The Secret To Saving More Pit Bulls? Train Them As Service Dogs
Pit bulls - thought to be the most euthanized dogs in America - could serve a noble purpose that saves not just their lives but improves those of humans, too.
Rescued pit bulls are working as service dogs, helping Marines and other people with post-traumatic stress disorder, the Associated Press recently reported.
"Certainly, a human and pit bull can make an excellent service dog team," canine expert Christy Hoffman told The Dodo. "How well the individual characteristics of human and dog complement each other should be the driving consideration behind creating a successful service dog pairing, not the breed."
Joe Bonfiglio, who was a Marine in Afghanistan, told the AP that his service pit bull, Zen, is "a fantastic dog." Bonfiglio says Zen calms him when he has nightmares or panic attacks.
But critics argue they're a dangerous breed who should be banned from that role. Colleen Lynn, founder of the organization Dogsbite.org, told the AP there are hundreds of other breeds "far more suitable" for service dogs.
"There is simply no need for pit bulls, rescued or otherwise," she said, "to be utilized as service dogs for people with disabilities."
Dogsbite.org did not respond to a request from The Dodo to elaborate what "suitable breeds" those might be, or how it defines a "pit bull."
No one deserves to live with dangerous animals, of course. In fact, one of Dogsbite.org's original aims was to hold owners liable for injurious or fatal incidents, as Brent Toellner, president of the animal welfare organization Kansas City Pet Project, noted on his blog. To paint every pit bull as vicious or aggressive, however, is to wield a brush against the advice of institutions as diverse as the American Veterinary Medical Association and the White House.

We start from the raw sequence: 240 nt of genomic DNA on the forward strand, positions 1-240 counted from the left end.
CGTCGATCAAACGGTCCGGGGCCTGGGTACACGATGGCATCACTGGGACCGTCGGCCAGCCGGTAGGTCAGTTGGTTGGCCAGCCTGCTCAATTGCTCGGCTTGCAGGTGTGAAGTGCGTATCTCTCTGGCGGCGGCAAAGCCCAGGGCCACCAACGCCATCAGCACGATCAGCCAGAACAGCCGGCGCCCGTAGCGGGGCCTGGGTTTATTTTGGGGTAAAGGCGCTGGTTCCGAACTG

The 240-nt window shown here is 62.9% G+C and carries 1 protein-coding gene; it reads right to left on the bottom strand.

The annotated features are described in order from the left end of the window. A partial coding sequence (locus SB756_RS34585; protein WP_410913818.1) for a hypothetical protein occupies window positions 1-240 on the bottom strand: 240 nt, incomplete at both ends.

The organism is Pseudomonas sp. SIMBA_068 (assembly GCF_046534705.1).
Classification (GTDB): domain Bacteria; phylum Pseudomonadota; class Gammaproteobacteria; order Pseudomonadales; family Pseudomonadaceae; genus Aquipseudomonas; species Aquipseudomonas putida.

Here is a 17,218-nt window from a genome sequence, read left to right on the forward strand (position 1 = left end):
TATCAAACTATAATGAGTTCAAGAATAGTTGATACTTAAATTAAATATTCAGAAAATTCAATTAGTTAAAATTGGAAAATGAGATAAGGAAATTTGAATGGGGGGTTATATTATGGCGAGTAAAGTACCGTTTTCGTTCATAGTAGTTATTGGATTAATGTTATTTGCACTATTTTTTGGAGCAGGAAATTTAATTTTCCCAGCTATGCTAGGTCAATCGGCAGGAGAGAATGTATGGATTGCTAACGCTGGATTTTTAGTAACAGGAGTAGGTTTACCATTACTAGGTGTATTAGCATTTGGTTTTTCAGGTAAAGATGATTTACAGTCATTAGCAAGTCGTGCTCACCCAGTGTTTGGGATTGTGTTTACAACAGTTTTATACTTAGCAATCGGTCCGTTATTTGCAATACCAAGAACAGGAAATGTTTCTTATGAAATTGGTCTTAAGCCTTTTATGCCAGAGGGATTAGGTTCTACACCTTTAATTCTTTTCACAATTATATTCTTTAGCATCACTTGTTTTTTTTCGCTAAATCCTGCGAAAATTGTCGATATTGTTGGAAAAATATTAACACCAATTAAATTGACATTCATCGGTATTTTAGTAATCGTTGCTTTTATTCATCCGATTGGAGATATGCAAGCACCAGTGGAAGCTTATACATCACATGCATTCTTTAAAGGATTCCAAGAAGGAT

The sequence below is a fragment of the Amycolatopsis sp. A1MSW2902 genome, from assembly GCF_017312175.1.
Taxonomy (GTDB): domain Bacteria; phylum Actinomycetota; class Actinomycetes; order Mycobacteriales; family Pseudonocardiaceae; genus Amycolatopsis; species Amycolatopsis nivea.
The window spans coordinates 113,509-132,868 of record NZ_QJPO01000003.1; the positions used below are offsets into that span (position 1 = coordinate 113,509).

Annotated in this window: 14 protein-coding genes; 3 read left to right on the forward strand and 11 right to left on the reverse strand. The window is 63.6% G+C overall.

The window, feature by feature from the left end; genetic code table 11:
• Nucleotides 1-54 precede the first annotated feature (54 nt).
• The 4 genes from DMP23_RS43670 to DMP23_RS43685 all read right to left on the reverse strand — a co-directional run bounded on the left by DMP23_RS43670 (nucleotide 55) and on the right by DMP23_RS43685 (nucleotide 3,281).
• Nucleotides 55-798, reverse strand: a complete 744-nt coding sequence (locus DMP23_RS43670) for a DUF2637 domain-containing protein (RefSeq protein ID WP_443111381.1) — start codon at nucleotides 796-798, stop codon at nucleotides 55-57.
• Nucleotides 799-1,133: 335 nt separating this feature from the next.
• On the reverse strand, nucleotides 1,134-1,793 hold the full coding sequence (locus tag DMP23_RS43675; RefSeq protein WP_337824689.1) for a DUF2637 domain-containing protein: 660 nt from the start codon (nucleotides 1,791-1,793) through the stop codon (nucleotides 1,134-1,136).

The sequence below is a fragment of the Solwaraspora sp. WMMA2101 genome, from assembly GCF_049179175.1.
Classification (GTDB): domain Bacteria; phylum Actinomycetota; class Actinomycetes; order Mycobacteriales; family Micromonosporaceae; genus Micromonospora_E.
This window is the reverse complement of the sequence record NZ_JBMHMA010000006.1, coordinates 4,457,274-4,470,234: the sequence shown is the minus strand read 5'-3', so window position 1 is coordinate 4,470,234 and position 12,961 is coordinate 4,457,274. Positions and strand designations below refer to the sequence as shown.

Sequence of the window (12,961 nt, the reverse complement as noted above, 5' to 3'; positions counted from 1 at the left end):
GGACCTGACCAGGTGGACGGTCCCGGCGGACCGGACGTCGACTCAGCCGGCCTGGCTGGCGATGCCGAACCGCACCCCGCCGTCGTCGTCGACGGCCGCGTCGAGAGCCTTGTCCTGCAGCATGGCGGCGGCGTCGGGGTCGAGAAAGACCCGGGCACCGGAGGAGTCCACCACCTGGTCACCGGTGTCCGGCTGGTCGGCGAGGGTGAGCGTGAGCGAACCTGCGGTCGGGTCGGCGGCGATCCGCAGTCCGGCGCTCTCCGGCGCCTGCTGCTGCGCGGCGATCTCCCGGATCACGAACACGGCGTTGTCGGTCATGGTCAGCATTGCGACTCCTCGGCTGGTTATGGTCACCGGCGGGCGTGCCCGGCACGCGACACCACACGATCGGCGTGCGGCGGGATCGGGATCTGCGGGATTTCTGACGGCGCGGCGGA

Dogsbite.org has compiled a database of pit bull bites, which Toellner argued it has artificially inflated, deliberately including bulldogs, boxers and mastiff attacks under the "pit bull" label. The organization also collects studies examining dog attacks, but Hoffman pointed out Dogsbite.org "does not reference studies that fail to support the assertion that pit bulls are dangerous."
Not included on the site is a 2008 study, for example, that says pit bulls are no more aggressive toward humans than the average dog, Hoffman said, or a recent paper that says behavior isn't necessarily linked to breed. An additional study in 2014 indicated that human behavior - not breed - influences dog aggression.